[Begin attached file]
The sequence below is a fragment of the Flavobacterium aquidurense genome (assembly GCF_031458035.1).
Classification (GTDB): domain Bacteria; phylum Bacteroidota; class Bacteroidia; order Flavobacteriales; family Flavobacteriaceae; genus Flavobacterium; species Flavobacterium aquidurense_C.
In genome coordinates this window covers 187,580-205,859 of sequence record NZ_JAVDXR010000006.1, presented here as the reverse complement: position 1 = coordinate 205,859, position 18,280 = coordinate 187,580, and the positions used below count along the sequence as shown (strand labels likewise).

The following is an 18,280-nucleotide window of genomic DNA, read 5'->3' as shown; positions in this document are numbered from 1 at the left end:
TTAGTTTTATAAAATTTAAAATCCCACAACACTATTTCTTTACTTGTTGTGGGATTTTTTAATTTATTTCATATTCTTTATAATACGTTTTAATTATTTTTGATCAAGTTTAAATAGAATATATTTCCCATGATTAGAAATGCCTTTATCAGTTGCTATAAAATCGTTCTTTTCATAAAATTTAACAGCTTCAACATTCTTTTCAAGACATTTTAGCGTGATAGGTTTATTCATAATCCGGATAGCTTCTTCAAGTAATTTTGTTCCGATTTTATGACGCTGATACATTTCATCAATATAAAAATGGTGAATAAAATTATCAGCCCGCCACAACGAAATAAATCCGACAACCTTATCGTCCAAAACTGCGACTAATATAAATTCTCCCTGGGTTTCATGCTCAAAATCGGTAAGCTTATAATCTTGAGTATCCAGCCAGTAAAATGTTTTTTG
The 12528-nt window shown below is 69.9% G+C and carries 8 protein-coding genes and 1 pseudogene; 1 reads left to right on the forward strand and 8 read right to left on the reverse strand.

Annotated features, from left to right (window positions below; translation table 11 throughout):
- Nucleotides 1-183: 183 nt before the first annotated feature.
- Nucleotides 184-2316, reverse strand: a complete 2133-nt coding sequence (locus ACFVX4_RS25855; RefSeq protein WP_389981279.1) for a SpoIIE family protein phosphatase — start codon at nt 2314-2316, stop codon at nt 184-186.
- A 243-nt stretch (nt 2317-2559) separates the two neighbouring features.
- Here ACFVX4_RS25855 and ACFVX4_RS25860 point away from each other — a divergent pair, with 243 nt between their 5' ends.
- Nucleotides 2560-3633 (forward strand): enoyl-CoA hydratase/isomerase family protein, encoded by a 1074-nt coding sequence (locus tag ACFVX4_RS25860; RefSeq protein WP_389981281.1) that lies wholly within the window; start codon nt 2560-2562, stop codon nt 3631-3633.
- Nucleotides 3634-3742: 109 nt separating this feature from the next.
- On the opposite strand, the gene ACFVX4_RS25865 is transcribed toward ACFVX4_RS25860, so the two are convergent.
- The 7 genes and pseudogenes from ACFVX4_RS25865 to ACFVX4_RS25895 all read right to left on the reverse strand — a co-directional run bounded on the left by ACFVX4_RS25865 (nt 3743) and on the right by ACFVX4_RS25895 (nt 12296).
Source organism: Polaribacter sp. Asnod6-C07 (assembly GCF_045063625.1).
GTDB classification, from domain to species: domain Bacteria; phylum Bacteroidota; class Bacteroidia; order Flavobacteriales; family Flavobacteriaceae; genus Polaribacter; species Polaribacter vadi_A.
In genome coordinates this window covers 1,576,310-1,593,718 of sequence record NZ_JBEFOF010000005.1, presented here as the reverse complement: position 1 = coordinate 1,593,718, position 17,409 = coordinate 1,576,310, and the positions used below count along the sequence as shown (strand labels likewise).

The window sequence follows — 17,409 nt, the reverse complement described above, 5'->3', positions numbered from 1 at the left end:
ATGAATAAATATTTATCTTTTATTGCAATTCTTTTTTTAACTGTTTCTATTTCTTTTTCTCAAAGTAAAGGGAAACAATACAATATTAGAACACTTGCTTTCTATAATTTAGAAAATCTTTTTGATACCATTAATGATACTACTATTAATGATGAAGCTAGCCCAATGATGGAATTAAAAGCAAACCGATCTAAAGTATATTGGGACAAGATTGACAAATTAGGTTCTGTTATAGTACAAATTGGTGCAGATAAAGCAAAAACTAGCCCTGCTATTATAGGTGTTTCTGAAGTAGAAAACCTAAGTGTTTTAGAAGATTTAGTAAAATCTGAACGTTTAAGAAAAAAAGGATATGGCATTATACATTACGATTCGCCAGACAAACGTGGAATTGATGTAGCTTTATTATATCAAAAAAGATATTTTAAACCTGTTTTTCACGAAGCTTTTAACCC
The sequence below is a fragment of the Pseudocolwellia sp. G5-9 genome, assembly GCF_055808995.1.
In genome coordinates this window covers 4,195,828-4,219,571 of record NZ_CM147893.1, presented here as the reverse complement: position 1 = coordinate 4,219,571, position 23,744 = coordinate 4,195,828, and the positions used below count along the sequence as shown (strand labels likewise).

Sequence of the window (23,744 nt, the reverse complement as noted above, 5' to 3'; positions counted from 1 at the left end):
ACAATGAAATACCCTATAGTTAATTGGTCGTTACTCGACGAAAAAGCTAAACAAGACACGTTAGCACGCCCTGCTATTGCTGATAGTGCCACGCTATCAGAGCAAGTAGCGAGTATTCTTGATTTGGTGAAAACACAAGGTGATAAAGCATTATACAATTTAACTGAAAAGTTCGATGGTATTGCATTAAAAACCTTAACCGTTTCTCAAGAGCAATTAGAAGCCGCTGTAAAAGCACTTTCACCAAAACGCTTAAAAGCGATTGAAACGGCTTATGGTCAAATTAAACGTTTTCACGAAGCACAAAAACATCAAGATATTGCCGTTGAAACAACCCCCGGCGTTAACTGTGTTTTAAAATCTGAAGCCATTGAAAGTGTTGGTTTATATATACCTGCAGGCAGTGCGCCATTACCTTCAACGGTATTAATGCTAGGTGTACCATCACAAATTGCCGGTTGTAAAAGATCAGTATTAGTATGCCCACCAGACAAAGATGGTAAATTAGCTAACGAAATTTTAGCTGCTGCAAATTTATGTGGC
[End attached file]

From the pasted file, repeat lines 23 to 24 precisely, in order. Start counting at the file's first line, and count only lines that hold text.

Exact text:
Sequence of the window (23,744 nt, the reverse complement as noted above, 5' to 3'; positions counted from 1 at the left end):
ACAATGAAATACCCTATAGTTAATTGGTCGTTACTCGACGAAAAAGCTAAACAAGACACGTTAGCACGCCCTGCTATTGCTGATAGTGCCACGCTATCAGAGCAAGTAGCGAGTATTCTTGATTTGGTGAAAACACAAGGTGATAAAGCATTATACAATTTAACTGAAAAGTTCGATGGTATTGCATTAAAAACCTTAACCGTTTCTCAAGAGCAATTAGAAGCCGCTGTAAAAGCACTTTCACCAAAACGCTTAAAAGCGATTGAAACGGCTTATGGTCAAATTAAACGTTTTCACGAAGCACAAAAACATCAAGATATTGCCGTTGAAACAACCCCCGGCGTTAACTGTGTTTTAAAATCTGAAGCCATTGAAAGTGTTGGTTTATATATACCTGCAGGCAGTGCGCCATTACCTTCAACGGTATTAATGCTAGGTGTACCATCACAAATTGCCGGTTGTAAAAGATCAGTATTAGTATGCCCACCAGACAAAGATGGTAAATTAGCTAACGAAATTTTAGCTGCTGCAAATTTATGTGGC